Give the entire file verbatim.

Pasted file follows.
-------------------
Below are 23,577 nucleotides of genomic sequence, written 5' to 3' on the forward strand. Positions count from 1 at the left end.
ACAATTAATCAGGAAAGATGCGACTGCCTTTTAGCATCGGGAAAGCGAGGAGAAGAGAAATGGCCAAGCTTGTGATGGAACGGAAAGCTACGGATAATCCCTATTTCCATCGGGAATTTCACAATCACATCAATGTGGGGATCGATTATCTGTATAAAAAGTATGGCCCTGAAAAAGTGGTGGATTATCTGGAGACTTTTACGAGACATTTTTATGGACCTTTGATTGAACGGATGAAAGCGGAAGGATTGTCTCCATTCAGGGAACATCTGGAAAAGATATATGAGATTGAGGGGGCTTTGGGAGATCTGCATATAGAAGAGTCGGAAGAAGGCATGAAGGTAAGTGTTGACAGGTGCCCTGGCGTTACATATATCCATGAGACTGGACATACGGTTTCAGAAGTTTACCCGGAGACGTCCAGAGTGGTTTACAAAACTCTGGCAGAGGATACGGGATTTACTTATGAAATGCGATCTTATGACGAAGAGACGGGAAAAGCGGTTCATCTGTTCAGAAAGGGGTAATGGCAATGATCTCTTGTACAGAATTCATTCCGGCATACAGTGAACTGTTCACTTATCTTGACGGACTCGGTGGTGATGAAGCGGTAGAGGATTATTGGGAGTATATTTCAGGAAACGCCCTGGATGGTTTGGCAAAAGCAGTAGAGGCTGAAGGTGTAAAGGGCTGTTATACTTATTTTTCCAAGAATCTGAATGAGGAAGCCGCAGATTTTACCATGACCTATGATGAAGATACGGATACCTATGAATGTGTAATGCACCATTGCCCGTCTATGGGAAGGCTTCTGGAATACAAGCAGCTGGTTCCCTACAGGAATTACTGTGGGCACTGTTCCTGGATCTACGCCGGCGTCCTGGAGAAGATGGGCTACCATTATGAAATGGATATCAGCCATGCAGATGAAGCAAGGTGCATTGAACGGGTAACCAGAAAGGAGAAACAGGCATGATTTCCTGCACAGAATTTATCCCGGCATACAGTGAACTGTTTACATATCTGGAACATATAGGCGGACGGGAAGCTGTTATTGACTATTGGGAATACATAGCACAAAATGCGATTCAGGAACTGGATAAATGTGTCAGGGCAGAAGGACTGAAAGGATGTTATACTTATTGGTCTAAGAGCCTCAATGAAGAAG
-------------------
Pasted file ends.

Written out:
Below are 23,577 nucleotides of genomic sequence, written 5' to 3' on the forward strand. Positions count from 1 at the left end.
ACAATTAATCAGGAAAGATGCGACTGCCTTTTAGCATCGGGAAAGCGAGGAGAAGAGAAATGGCCAAGCTTGTGATGGAACGGAAAGCTACGGATAATCCCTATTTCCATCGGGAATTTCACAATCACATCAATGTGGGGATCGATTATCTGTATAAAAAGTATGGCCCTGAAAAAGTGGTGGATTATCTGGAGACTTTTACGAGACATTTTTATGGACCTTTGATTGAACGGATGAAAGCGGAAGGATTGTCTCCATTCAGGGAACATCTGGAAAAGATATATGAGATTGAGGGGGCTTTGGGAGATCTGCATATAGAAGAGTCGGAAGAAGGCATGAAGGTAAGTGTTGACAGGTGCCCTGGCGTTACATATATCCATGAGACTGGACATACGGTTTCAGAAGTTTACCCGGAGACGTCCAGAGTGGTTTACAAAACTCTGGCAGAGGATACGGGATTTACTTATGAAATGCGATCTTATGACGAAGAGACGGGAAAAGCGGTTCATCTGTTCAGAAAGGGGTAATGGCAATGATCTCTTGTACAGAATTCATTCCGGCATACAGTGAACTGTTCACTTATCTTGACGGACTCGGTGGTGATGAAGCGGTAGAGGATTATTGGGAGTATATTTCAGGAAACGCCCTGGATGGTTTGGCAAAAGCAGTAGAGGCTGAAGGTGTAAAGGGCTGTTATACTTATTTTTCCAAGAATCTGAATGAGGAAGCCGCAGATTTTACCATGACCTATGATGAAGATACGGATACCTATGAATGTGTAATGCACCATTGCCCGTCTATGGGAAGGCTTCTGGAATACAAGCAGCTGGTTCCCTACAGGAATTACTGTGGGCACTGTTCCTGGATCTACGCCGGCGTCCTGGAGAAGATGGGCTACCATTATGAAATGGATATCAGCCATGCAGATGAAGCAAGGTGCATTGAACGGGTAACCAGAAAGGAGAAACAGGCATGATTTCCTGCACAGAATTTATCCCGGCATACAGTGAACTGTTTACATATCTGGAACATATAGGCGGACGGGAAGCTGTTATTGACTATTGGGAATACATAGCACAAAATGCGATTCAGGAACTGGATAAATGTGTCAGGGCAGAAGGACTGAAAGGATGTTATACTTATTGGTCTAAGAGCCTCAATGAAGAAG